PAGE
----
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Piggy and I are both card-carrying members of the Highly-Educated Older Millennials Making a Liberal Arts Degree Work Come Hell or High Water Club.

High School Students Have No Way of Knowing What Career to Choose. Why Do We Make Them Do It Anyway?

We have a favorite reader demographic. And no, it’s not fellow personal-finance-slash-chicken enthusiasts, though they’re a damn close second!

It’s the Younglings. The sweet children of winter who live in the wild, welcoming woods of Tumblr. They are wise beyond their years, eager for our advice, and willing to politely overlook the old-ass pop cultural references they don’t understand.

Crying Native American man, Geocities, “fingerprints,” carrying no more than exactly 2,000 pounds of meat, the shoeing of George W. Bush, and Pogs, Pogs, Pogs!

A very frequent question we get from them concerns the choosing of a future career path. For high-school-age kids, there’s a lot of pressure to articulate some kind of plan for what you want to study, and how you’d like to translate that into a job. It’s appallingly weird that we would set such questions to fifteen-year-olds! Especially given all the ways that we as a society fail to help them find the answer.

But seriously, though: Pogs.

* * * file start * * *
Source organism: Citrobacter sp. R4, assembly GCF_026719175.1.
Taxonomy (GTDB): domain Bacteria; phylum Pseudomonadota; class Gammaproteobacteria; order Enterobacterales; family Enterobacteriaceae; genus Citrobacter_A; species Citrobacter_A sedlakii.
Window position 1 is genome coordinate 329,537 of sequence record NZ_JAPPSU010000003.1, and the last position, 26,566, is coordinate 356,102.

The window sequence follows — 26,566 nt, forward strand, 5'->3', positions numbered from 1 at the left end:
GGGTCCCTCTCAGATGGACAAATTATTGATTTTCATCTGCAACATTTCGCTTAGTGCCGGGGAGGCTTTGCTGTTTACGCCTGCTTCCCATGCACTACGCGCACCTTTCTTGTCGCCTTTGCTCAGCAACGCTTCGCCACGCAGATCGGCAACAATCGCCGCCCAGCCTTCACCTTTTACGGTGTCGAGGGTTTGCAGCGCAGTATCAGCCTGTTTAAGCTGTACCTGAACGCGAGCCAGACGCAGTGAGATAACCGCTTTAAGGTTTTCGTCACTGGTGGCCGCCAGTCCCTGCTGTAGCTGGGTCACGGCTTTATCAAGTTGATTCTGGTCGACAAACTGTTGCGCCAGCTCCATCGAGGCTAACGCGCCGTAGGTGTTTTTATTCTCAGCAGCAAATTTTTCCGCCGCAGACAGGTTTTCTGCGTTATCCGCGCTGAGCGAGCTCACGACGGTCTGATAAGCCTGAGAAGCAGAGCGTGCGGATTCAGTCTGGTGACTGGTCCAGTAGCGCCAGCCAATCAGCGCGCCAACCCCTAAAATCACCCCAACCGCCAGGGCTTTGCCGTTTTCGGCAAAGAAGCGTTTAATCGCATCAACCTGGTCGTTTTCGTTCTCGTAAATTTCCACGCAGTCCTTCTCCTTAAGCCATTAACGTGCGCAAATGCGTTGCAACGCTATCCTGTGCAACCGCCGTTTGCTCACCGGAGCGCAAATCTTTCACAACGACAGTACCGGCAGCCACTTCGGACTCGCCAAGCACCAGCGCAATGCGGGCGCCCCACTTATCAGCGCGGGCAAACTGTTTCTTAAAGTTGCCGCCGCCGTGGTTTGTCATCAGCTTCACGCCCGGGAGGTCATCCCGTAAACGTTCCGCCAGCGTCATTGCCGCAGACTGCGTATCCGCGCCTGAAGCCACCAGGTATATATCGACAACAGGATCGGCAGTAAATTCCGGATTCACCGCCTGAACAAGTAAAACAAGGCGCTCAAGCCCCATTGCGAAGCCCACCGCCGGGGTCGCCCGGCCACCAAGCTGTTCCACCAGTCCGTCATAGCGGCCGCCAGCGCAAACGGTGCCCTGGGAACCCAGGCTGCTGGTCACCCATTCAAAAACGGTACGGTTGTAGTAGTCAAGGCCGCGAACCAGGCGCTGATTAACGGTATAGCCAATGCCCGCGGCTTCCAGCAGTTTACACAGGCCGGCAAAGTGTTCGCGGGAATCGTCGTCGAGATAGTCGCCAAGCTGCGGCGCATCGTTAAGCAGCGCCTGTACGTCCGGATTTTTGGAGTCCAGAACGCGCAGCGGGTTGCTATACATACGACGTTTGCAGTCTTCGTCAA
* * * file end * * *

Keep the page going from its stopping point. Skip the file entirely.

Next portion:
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My parents always treated the topic of investing the same way they did the topic of sex: knowledge to be imparted "when you're older."

Advice I Wish My Parents Gave Me When I Was 16

My parents meant so, so well. And they were so, so right about some things (the relative unworthiness of all teenage boys, for example). But there are a couple of things I’m kinda pissed they didn’t tell me about when I was 16 and on the cusp of making serious decisions about finances and the next several years of my life.

It’s not that they told me nothing, or even that they gave me horrible advice. But I feel like my time as a 16-year-old was the last year of my life before I was expected to make monumental decisions that would affect my financial future in really, really big ways. And that future could have been drastically different (and potentially better) if only they’d told me some key things that would have influenced my decisions about college, a career, and investing.

I brought receipts.

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